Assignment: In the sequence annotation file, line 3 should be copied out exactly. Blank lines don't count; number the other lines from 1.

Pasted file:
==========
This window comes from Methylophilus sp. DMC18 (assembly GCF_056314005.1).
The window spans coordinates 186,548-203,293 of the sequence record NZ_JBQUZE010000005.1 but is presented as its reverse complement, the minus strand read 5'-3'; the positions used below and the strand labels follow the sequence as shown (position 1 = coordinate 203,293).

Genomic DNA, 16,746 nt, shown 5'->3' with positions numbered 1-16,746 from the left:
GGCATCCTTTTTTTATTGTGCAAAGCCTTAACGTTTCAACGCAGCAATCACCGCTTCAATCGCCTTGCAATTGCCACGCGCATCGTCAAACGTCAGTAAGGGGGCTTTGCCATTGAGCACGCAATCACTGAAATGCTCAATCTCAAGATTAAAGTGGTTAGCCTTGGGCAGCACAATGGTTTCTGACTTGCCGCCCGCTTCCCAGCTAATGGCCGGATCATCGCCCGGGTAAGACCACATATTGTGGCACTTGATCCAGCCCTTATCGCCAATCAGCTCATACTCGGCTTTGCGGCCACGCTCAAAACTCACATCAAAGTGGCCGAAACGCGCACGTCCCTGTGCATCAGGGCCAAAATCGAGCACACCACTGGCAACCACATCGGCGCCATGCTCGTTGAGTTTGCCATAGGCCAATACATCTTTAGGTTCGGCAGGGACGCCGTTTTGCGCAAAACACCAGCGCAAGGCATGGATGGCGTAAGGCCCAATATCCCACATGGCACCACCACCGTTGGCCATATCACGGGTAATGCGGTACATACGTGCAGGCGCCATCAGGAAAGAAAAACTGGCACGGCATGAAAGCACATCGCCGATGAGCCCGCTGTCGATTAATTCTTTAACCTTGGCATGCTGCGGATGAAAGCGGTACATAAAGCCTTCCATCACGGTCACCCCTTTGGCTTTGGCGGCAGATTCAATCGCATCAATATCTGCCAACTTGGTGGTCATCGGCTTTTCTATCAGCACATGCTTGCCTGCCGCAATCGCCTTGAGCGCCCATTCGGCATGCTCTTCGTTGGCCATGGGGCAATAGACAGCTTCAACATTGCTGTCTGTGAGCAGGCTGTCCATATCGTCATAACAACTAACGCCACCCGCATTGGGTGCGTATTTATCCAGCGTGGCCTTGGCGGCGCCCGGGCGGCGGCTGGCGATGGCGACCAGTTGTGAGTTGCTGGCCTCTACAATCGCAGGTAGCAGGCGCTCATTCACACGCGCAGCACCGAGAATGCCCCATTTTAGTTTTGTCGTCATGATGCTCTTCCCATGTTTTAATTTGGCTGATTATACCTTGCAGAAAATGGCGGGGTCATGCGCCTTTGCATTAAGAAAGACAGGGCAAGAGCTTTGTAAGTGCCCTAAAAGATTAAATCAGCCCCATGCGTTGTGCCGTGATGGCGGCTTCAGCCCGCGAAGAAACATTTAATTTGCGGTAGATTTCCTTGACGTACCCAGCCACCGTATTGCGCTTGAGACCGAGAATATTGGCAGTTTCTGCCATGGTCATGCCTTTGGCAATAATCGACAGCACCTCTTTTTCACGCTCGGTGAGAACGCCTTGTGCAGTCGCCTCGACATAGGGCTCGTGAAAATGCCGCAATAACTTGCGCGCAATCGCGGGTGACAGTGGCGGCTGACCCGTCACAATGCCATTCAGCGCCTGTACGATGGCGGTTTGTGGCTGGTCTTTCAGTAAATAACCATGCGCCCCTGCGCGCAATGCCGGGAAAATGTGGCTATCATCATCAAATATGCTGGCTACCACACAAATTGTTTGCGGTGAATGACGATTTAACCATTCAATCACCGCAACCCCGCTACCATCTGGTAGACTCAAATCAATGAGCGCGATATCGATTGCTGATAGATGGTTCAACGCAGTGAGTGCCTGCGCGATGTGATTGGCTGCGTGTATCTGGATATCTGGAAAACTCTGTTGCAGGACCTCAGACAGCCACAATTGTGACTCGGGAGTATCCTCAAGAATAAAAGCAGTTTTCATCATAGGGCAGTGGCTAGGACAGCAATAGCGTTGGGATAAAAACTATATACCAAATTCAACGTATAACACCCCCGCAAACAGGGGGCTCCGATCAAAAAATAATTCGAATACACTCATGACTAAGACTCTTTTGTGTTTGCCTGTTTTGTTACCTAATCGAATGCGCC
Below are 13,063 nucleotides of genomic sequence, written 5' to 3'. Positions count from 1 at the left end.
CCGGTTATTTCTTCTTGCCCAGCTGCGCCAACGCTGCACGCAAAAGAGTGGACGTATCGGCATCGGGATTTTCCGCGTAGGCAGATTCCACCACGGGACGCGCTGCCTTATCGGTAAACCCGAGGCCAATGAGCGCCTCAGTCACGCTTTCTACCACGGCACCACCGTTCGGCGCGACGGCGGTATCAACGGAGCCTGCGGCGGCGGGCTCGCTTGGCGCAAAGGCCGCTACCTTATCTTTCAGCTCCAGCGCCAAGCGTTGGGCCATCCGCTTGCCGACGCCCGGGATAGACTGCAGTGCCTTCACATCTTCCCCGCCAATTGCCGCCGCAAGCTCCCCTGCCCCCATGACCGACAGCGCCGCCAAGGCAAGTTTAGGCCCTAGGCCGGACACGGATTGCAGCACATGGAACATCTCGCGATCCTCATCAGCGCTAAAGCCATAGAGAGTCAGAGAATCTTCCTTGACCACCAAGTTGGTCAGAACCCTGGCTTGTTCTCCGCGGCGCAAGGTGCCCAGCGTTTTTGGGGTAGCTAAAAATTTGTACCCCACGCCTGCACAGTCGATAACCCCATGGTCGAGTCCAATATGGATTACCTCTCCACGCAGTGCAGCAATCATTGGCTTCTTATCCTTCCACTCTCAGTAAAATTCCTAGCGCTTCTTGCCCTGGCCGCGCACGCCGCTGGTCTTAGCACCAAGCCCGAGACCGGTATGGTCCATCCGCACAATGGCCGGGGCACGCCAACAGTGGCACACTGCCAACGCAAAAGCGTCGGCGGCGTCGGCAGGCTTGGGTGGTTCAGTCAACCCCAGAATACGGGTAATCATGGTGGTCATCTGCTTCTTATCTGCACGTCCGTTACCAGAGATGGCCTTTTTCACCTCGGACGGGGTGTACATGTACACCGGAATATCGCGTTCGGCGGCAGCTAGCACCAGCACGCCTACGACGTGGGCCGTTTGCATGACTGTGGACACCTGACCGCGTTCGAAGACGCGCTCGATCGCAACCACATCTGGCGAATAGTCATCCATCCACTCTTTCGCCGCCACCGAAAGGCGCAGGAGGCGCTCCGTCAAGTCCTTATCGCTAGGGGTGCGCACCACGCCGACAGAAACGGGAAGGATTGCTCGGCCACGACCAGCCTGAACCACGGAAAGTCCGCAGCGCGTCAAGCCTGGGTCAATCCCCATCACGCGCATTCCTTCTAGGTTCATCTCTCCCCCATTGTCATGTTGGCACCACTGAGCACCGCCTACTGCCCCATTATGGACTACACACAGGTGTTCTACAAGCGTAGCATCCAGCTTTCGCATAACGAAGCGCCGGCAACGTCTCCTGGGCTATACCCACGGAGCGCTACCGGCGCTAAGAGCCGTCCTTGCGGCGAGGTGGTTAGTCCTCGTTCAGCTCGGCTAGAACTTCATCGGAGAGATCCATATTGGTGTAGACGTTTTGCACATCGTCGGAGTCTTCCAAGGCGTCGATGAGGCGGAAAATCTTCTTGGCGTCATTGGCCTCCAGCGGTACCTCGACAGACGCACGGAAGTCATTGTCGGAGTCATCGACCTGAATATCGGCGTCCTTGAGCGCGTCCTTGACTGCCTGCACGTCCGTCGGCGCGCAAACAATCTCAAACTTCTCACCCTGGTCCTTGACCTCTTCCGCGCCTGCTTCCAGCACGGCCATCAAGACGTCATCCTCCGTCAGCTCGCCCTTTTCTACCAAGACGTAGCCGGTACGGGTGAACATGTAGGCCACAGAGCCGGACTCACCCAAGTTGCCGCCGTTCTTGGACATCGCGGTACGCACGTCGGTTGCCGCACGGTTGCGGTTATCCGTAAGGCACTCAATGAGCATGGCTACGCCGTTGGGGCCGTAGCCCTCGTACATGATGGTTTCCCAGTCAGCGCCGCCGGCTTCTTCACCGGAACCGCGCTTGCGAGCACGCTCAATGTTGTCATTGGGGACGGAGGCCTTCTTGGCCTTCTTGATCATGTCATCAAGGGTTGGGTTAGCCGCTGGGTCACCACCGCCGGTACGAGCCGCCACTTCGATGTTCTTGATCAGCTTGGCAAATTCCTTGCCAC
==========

Genomic DNA, 16,746 nt, shown 5'->3' with positions numbered 1-16,746 from the left: